Why does he affirm monogamy? The Biblical underpinnings are the same. Perhaps it is only because the culture has not yet embraced polygamy. A cultural shift is the only reason he gives for his departure from the Biblical admonition on homosexuality.
Bell says that “gay” people just want to share their lives with someone. But who says they can’t? No Christian says a “gay” person cannot share their life with someone else. Must you have sex with someone in order to share your life with them? That’s what we’re talking about, the homosexual act, which the Bible calls a sin. A Christian who struggles with same-sex attractions, yet decides to remain celibate and shares his life in other ways is not violating God’s law.
Wilson, struggling to get an answer from Bell, asks if he thinks Jesus and Paul just were not referring to homosexual relations when they talked about sexual immorality or if they were referring to it but were just speaking to that specific time and now we can move from that teaching. Bell’s answer, again, is very telling: “That’s a great question. That is a great, deep, thick, complicated question. I have to think about it more.”
It is revealing, because you would think Bell would have thought about this very deeply before he decided to contradict solid Christian theology and lead people down this new-found path. Remember, we are talking about actual lives here. This theoretical, philosophical, theological discussion has real life consequences. If Bell is wrong, as we believe he is, then he is leading thousands of people (judging by his book sales) astray.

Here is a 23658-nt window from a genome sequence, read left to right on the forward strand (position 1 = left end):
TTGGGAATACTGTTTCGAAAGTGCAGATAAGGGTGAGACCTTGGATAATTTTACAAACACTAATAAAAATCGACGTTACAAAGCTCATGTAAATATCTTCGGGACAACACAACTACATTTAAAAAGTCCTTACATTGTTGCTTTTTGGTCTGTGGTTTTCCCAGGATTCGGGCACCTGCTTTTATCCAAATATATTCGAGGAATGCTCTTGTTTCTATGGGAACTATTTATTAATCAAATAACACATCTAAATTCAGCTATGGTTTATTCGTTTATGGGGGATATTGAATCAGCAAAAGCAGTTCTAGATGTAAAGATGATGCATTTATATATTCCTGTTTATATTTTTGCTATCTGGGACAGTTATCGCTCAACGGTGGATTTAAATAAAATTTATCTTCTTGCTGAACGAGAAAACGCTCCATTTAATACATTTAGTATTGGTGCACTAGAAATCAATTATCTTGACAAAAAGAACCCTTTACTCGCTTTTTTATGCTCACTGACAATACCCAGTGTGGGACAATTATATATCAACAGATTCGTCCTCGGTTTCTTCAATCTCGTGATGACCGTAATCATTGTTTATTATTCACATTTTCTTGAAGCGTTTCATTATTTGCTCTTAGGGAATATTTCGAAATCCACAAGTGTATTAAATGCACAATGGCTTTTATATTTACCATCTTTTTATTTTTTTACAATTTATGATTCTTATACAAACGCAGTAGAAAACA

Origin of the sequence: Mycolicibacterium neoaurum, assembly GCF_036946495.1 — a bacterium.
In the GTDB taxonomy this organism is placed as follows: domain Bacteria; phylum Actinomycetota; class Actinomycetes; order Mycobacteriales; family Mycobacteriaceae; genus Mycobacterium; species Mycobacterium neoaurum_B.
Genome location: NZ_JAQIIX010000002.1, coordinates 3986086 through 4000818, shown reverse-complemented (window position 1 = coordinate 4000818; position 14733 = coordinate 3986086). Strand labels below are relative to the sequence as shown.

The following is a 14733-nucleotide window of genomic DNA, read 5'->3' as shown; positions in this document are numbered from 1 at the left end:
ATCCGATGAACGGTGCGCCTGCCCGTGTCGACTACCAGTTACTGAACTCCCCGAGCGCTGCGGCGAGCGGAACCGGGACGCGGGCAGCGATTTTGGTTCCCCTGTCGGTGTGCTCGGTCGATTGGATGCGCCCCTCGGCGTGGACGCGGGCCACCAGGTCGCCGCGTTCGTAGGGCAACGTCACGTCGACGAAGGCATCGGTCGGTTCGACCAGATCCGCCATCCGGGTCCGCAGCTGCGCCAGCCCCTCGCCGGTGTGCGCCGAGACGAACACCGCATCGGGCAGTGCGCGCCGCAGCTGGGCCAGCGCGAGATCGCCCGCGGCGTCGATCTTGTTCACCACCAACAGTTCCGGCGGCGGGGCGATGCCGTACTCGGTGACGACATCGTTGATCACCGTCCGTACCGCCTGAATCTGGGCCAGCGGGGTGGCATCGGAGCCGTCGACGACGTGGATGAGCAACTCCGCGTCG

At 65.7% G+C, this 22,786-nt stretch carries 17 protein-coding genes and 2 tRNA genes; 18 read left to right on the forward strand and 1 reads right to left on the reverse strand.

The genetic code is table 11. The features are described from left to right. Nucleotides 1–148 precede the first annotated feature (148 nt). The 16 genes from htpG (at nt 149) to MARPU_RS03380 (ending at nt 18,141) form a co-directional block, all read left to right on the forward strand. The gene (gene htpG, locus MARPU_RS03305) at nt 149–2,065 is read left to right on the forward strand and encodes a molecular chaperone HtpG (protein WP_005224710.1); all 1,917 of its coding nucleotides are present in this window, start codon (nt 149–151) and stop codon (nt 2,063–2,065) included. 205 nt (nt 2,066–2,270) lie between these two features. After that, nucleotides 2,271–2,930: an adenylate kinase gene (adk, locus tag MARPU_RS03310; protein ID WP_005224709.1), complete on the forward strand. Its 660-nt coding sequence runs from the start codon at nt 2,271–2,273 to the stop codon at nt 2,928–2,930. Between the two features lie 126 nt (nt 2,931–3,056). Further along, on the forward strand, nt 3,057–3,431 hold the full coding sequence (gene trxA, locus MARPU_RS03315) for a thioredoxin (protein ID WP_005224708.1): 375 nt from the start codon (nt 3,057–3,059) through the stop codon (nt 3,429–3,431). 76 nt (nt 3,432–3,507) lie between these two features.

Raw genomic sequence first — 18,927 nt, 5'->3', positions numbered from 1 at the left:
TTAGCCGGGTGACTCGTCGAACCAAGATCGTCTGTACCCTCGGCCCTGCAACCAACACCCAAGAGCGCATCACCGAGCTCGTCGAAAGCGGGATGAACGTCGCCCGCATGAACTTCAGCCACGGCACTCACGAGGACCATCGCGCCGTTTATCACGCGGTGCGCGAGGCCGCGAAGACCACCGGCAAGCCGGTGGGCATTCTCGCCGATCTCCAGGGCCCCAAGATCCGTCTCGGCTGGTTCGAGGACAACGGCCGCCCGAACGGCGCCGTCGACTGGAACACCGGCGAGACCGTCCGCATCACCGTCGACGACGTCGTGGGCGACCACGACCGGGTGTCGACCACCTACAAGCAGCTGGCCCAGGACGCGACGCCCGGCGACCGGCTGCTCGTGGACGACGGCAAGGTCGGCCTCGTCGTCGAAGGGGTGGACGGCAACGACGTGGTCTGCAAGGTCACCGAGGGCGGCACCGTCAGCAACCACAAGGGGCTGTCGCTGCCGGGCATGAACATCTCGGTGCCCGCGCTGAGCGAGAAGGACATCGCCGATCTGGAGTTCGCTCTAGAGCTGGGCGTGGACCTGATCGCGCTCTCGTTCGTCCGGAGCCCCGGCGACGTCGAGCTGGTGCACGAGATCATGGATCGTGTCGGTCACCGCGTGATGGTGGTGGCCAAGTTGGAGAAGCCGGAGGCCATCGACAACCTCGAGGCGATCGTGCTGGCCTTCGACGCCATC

The issue is not homosexuality, really. It is about the authority of God’s Word and our sincere, humble, reverent approach in reading it. No one can read the Bible and say that God has blessed the union between two men. It’s just not there. The blessing of the union between one man and one woman, on the other hand, is explicitly established and blessed by the Almighty. It was actually chosen by God to reflect the relationship between Him and His church.
Bell knows this, and that is why he desperately wants to talk about something else. He knows his capitulation destroys everything he says he believes. You can see in the video how annoyed he is with the topic and, at one point, he even calls it “B—s—.” It is not.
The Christian belief stands on the Word of God, the Bible. When you start choosing the parts of the Bible you want to consider true and the parts you want to “adapt” to fit what the culture wants to do, you open the door to all kinds of unbelief. The truth is Bell may be appealing to a larger audience by doing what he is doing, but he is not leading them into Christianity; he is leading them into something else. His theology has “a form of godliness but denying its power” (2 Timothy 3:5). The Bible says “from such people turn away!”
Bell’s is a theological shell game, with which I could deny the resurrection and remain a “Christian brother.” I need only use his own arguments. Example:
Today, in 2013, we know that people don’t come back from the dead. The scientific evidence is overwhelming. That’s just the way the world is. So something else must have happened. Jesus might have appeared to the disciples in a vision or something, but He, of course, did not rise from the tomb; it is scientifically impossible. Oh, I still believe in everything else. I still say Jesus is the Son of God, but we are more advanced now. The culture has change. Science has come a long way since the disciples said what they said. But we agree on everything else! Why do we need to focus on that little part?
And so, homosexuality and its inherent sinfulness, is not the problem here. Instead, the issue is that Bell is ultimately undermining the Scriptures and, therefore, the God of the Scriptures.
Brothers and sisters, beware.